Meredith from Austenesque Reviews just posted her thoughts on The Courtship of Edward Gardiner, and warmed me right to my toes. Thank you, Meredith, for supporting Austenesque books and for sharing your reviews!
I am proud to announce that I teamed up with the talented Cristina Hulsz and we are releasing a Spanish translation of Rumores e Imprudencias!
The book will be available at the following retailers, and the Universal Book Link will allow you to choose your favorite.
I am tickled pink to see both my 2018 babies on Janet Taylor’s list of top picks for last year. What a treat to be in such great company! Check out the other wonderful books she listed for this year and make sure to congratulate the other winners.
I am over the moon to discover THREE projects of mine on Meredith’s top list for 2018! Along with them are many of my favorites, including Abigail Reynolds, Caitlin Williams, Amy D’Orazio, Jan Hahn, Jesse Lewis, Brenda Webb, and Elizabeth Adams. And a huge congratulations to Christina Boyd and all the authors of Rational Creatures for appearing on both Meredith’s lists AND the Reader’s Choice Awards! Way to go, everyone!
Present also are quite a few of my own favorites, including books by Abigail Reynolds, Joana Starnes, Caitlin Williams and Amy D’Orazio. What a list! Check out the other amazing reads on her list here!
Merry Christmas everyone! I shared this story two years ago at the end of the Courtship of Edward Gardiner blog tour. I thought today would be a fun day to dust it off. I hope everyone has a beautiful Christmas and a joyful New Year.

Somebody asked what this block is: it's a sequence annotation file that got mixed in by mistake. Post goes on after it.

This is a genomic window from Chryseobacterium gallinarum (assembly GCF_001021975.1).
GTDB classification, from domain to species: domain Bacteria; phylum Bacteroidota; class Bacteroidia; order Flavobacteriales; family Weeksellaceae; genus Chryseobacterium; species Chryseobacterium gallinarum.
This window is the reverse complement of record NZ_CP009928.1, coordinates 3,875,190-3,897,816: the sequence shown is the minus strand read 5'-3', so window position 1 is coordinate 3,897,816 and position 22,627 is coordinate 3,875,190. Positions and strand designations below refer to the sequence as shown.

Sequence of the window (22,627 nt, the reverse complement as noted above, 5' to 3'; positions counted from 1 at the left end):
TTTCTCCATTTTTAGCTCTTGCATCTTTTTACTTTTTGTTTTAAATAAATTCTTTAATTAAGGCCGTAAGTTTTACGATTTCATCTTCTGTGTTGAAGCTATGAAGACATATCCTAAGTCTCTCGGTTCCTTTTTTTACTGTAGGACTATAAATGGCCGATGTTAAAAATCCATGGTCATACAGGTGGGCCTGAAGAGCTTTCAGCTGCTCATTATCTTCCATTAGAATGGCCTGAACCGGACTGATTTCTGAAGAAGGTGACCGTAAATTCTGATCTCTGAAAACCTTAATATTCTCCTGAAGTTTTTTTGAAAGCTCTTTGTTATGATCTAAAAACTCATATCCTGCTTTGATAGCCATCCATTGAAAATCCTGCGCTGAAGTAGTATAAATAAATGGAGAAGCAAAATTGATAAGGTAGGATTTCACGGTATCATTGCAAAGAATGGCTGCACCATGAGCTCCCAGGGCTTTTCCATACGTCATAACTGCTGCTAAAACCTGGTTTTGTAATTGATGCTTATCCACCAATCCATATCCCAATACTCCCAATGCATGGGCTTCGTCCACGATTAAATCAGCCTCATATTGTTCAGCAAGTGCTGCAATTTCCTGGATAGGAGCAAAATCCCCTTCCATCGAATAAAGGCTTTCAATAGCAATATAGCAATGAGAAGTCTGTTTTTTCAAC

Edward Gardiner slowly paraded down the staircase of his new home, his heart full and his spirits buoyant. This was to be his first Christmas as the master of a fine house, the first year of lavishly bestowing gifts upon so many now in his employ, and the first year of hosting his Meryton relations in London, rather than going to his sisters as he always had. Most importantly of all, it was his first year of waking with his very dearest treasure wrapped in his arms. Perhaps no other would have perceived the purpose of his motion, but he tipped his chin very slightly down and to the left as he walked, drawing a delicious breath. Madeline’s fragrance still lingered near his neck, where she had kissed and nuzzled him only moments ago.
It was with no small measure of satisfaction that he gained the bottom of the stairs to find the house still largely quiet. His sisters would remain abed at least another hour, and the Bennet children, fatigued from their journey, would likely follow suit. The only soul he expected to encounter was that of his brother, Thomas Bennet. In this, he was not disappointed, for the library had already been commandeered by that reclusive fellow. It seemed, however, that Bennet was not alone.
“Merry Christmas, Uncle!” Elizabeth chirped brightly from the window seat, where she had been flipping through one of his newest books. She set it aside carefully- for a mercy- and bounced to him with her freshly scrubbed face shining.
“And a very Merry Christmas to you, Lizzy!” he scooped her up and gave her a joyful peck on the cheek. “And to you, Thomas,” he turned, extending his greeting to his brother-in-law.
“Aye, it is that,” the other nodded agreeably, his eyes only briefly rising from his book. “For another hour or two, at least.” He lifted his brows, wetted his fingers, and turned a page.
Elizabeth peered up at her uncle with a quizzical little frown, a furrowed brow, and a teasing sparkle in her eyes. Edward sighed, shaking his head. “Come, Lizzy, have you seen all of the greens yet? Does the house not look beautiful this morning?”
She nodded. “Uncle, when may we open our presents?”
“Oh! You must wait, Elizabeth. Did you expect to open yours before your sisters are even dressed?”
“Yes,” she admitted guilelessly.
“I tell you what,” he chuckled, “I’ve a special surprise for your aunt. Would you help me to prepare it for her?”
Her brilliant eyes glittered afresh and she caught her lip between her teeth. “Oh, tell me, what is it? Did you buy her a phaeton and ponies?”
He laughed. “You must wait and see! Come, I think your father would enjoy having the library to himself anyway.”